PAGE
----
A helpful illustrated guide from The Art Of Manliness, what sez:
Back in the days of the ancient Near East, both men and women wore flowing tunics. Around the tunic, they’d wear a belt or girdle. While tunics were comfortable and breezy, the hem of the tunic would often get in the way when a man was fighting or performing hard labor. So when ancient Hebrew men had to battle the Philistines, the men would lift the hem of their tunic up and tuck it into their girdle or tie it in a knot to keep it off the ground. The effect basically created a pair of shorts that provided more freedom of movement. Thus to tell someone to “gird up their loins” was to tell them to get ready for hard work or battle. It was the ancient way of saying “man up!”
A sports teacher, Irby usually wore athletic clothes suitable for exercise. He picked the vest and shirt combination in order to look presentable for his first yearbook photo in 1973 and accidentally repeated the outfit the following year. “I was so embarrassed when I got the school pictures back that second year and realised I had worn the very same thing as the first year,” he told the Dallas Morning News. Irby’s wife, Cathy dared him to repeat the outfit for a third year. In the spirit of one-upmanship Irby continued the joke for a further five years, after which he thought “why stop?”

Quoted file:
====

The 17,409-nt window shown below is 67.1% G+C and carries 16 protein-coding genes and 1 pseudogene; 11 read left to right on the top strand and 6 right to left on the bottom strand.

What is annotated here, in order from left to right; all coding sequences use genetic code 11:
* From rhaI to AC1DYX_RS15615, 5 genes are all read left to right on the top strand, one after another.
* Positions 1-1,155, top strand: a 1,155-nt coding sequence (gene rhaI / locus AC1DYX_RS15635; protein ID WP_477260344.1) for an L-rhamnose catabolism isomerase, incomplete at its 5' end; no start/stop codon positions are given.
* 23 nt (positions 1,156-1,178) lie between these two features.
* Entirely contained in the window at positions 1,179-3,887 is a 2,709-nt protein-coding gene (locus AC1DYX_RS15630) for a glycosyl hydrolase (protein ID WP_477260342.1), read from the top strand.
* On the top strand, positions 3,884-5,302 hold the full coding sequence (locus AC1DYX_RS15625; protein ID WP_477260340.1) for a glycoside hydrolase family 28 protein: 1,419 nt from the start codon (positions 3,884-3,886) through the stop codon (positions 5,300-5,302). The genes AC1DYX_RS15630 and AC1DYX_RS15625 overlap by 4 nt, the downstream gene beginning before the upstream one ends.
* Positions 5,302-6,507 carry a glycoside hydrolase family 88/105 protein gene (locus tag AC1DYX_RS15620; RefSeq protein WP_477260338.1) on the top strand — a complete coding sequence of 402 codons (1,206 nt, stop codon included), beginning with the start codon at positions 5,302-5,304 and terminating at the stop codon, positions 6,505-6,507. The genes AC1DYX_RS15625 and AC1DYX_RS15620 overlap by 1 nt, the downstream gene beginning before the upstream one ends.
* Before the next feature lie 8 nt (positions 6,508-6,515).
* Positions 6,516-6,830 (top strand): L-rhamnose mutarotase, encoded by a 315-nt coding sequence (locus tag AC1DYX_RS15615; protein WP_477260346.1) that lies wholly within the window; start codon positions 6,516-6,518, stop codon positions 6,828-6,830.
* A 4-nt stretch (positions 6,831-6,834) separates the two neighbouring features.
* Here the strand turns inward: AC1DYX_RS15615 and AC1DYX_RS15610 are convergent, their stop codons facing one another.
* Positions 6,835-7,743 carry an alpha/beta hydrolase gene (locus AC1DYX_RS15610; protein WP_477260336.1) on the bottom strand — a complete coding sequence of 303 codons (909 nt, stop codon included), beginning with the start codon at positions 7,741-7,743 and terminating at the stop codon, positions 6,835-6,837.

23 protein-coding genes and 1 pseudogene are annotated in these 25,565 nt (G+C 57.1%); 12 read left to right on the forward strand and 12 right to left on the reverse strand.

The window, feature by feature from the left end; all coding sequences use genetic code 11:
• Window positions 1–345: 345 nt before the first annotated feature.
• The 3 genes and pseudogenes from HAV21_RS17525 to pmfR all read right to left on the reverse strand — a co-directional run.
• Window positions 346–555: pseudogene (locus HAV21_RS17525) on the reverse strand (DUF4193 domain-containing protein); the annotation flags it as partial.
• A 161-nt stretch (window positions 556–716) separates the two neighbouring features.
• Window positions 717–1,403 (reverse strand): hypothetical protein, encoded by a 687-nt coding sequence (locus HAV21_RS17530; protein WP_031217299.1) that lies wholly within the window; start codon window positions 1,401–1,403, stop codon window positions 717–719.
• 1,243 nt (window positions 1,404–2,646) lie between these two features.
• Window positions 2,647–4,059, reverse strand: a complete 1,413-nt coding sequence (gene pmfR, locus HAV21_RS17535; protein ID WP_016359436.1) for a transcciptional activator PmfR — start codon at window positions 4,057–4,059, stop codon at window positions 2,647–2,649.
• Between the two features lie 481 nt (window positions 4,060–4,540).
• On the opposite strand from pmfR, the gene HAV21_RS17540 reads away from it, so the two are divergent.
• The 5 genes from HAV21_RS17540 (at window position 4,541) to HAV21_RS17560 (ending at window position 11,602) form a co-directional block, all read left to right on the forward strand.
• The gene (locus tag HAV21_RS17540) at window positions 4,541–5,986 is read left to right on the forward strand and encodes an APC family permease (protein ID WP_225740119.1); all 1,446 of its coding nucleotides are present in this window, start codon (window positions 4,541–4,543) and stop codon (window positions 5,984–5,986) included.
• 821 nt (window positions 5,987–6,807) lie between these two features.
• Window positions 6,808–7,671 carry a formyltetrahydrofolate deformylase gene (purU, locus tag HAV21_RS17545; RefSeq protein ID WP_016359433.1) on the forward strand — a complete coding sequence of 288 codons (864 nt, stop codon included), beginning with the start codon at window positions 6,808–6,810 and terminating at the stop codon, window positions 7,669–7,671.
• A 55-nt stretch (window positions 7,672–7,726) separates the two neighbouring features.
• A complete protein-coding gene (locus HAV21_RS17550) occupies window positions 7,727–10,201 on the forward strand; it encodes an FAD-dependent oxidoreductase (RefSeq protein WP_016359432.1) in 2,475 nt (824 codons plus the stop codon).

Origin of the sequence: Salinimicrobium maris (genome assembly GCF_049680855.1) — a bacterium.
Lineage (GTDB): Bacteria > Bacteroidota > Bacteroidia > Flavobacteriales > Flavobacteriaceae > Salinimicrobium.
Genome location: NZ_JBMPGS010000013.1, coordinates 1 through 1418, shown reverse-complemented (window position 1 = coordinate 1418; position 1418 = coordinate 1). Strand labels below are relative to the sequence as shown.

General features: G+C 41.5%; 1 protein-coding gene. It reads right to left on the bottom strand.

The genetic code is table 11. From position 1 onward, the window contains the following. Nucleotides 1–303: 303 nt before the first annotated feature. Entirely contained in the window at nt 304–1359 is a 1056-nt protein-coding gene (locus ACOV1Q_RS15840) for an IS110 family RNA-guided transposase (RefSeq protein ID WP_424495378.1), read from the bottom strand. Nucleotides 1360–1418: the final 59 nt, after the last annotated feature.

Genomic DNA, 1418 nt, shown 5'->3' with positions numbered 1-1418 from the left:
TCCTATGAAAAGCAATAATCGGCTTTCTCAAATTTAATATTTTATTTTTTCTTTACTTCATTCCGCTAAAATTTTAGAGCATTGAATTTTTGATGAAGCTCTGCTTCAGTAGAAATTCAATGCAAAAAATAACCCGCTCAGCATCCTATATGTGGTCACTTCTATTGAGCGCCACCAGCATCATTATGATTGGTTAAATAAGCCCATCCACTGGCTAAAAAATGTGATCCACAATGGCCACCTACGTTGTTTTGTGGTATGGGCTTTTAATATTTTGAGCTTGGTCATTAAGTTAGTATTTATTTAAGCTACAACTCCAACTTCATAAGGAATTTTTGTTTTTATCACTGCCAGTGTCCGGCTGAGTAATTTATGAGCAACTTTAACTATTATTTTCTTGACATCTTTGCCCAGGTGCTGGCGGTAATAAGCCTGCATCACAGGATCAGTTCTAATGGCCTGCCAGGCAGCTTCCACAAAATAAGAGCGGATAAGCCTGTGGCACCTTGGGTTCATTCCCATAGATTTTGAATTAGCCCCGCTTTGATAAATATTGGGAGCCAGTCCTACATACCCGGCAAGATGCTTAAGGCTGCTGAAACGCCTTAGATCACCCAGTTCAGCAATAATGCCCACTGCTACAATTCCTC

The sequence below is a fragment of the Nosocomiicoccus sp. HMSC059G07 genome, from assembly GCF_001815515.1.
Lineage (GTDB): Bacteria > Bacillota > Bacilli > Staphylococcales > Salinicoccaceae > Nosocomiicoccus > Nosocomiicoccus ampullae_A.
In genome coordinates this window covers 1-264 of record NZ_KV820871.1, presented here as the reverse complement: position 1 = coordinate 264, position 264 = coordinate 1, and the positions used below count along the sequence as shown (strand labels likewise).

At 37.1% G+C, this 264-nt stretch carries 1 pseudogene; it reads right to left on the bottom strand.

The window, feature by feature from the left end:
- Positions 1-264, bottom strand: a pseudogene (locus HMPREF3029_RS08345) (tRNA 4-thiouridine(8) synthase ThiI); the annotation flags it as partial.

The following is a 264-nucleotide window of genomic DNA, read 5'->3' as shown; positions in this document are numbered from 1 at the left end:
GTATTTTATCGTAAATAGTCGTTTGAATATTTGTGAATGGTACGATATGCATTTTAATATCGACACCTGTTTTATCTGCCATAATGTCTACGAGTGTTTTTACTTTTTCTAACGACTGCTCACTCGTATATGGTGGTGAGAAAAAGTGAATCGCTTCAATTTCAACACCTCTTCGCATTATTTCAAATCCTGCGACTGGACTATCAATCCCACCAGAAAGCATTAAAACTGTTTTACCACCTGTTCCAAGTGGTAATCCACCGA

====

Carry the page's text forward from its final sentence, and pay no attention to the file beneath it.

Exactly the sort of can-do attitude the modern internetz need.
Marilyn Monroe’s white “subway” dress sold for more than $5.6 million in a Beverly Hills, California auction Saturday night in which bidders paid another $2.7 million for three other Monroe movie outfits.
It was the first in a series of auctions to sell the massive Hollywood history collection that singer, dancer and actress Debbie Reynolds accumulated over the past 50 years.
Collector Keya Morgan said Saturday’s bids were “totally crazy, especially in this recession.”